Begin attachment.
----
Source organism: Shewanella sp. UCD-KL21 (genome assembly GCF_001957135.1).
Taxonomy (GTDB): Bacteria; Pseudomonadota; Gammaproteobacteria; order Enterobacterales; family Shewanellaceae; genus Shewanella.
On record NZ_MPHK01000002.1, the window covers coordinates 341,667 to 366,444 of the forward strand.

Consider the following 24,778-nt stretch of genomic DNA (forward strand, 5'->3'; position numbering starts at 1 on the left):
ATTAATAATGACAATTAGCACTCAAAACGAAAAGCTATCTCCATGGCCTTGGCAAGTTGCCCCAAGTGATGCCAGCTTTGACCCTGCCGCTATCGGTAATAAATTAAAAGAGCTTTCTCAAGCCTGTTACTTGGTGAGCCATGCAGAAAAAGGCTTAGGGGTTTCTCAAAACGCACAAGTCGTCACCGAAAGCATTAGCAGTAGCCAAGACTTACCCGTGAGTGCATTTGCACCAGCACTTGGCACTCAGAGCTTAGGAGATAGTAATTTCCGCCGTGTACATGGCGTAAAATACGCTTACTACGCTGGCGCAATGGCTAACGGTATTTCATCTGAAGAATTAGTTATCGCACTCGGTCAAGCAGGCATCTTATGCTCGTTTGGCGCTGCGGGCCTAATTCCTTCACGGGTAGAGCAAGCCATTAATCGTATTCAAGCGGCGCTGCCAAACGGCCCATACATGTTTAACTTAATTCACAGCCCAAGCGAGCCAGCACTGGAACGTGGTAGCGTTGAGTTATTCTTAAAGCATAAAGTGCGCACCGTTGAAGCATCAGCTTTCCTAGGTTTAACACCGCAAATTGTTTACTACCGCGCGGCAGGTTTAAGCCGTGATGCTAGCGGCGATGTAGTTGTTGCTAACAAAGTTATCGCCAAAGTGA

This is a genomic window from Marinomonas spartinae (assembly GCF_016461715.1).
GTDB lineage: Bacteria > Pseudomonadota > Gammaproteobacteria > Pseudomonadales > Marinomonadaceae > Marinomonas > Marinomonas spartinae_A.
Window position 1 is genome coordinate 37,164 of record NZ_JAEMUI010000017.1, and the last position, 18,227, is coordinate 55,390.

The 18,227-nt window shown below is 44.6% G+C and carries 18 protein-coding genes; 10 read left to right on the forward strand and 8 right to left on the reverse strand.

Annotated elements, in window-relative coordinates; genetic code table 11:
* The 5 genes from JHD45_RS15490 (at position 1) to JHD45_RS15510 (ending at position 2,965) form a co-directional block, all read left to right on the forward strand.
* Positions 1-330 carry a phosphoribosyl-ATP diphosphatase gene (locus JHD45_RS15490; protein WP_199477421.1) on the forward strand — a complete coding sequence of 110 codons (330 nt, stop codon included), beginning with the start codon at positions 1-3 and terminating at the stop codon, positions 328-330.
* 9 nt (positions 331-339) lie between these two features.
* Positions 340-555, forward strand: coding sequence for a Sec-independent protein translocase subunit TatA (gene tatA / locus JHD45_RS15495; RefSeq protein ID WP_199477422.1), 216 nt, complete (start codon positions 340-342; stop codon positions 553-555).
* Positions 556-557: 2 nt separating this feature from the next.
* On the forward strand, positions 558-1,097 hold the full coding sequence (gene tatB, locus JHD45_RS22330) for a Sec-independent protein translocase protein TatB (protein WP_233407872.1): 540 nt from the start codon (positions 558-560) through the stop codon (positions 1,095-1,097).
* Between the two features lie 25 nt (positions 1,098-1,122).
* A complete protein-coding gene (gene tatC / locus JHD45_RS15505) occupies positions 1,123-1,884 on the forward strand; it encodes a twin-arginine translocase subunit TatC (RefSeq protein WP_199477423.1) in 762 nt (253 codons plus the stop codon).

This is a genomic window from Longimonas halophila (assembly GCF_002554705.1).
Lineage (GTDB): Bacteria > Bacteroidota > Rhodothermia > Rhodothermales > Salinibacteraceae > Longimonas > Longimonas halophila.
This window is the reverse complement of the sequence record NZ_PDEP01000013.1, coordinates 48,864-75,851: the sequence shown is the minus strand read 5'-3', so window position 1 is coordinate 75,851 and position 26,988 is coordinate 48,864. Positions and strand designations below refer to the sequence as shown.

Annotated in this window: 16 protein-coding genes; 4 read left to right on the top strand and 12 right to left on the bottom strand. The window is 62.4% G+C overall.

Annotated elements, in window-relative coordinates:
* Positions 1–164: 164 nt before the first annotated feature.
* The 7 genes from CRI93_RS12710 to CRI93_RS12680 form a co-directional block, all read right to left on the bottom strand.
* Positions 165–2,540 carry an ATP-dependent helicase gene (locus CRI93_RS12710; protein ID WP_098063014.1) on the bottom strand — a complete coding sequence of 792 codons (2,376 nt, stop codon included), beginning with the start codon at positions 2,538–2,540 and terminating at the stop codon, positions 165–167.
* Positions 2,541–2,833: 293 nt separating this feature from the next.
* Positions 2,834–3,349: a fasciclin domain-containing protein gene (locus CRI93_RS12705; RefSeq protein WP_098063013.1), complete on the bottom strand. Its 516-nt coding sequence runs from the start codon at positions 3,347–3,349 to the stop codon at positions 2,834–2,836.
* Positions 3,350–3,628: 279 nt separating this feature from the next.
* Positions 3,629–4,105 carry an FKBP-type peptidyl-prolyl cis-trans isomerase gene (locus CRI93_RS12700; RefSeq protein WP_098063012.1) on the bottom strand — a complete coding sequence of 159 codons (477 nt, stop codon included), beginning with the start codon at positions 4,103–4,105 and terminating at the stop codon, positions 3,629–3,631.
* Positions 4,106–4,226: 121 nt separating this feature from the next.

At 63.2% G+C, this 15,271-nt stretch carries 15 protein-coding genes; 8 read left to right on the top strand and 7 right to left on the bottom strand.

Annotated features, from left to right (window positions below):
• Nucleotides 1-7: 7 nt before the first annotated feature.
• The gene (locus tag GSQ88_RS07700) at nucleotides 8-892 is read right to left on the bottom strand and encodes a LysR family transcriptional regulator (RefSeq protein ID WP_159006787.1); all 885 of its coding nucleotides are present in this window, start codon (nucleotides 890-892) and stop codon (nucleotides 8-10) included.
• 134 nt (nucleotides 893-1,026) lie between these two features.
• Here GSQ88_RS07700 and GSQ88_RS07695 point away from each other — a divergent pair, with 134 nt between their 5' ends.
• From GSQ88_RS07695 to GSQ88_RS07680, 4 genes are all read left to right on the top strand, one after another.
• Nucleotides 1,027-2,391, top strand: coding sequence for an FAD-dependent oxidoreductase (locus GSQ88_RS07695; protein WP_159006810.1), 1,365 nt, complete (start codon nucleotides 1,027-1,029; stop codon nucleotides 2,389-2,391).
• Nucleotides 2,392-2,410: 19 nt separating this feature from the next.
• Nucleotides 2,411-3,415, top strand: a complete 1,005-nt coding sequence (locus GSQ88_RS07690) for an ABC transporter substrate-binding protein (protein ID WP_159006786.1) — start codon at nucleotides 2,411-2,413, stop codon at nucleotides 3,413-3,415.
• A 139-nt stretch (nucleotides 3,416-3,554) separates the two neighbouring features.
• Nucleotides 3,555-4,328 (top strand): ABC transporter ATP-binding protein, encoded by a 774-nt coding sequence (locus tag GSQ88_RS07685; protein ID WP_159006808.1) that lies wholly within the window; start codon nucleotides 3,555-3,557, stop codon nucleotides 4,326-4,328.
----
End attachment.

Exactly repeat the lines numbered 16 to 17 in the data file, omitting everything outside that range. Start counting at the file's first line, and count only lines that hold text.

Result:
* On the forward strand, positions 558-1,097 hold the full coding sequence (gene tatB, locus JHD45_RS22330) for a Sec-independent protein translocase protein TatB (protein WP_233407872.1): 540 nt from the start codon (positions 558-560) through the stop codon (positions 1,095-1,097).
* Between the two features lie 25 nt (positions 1,098-1,122).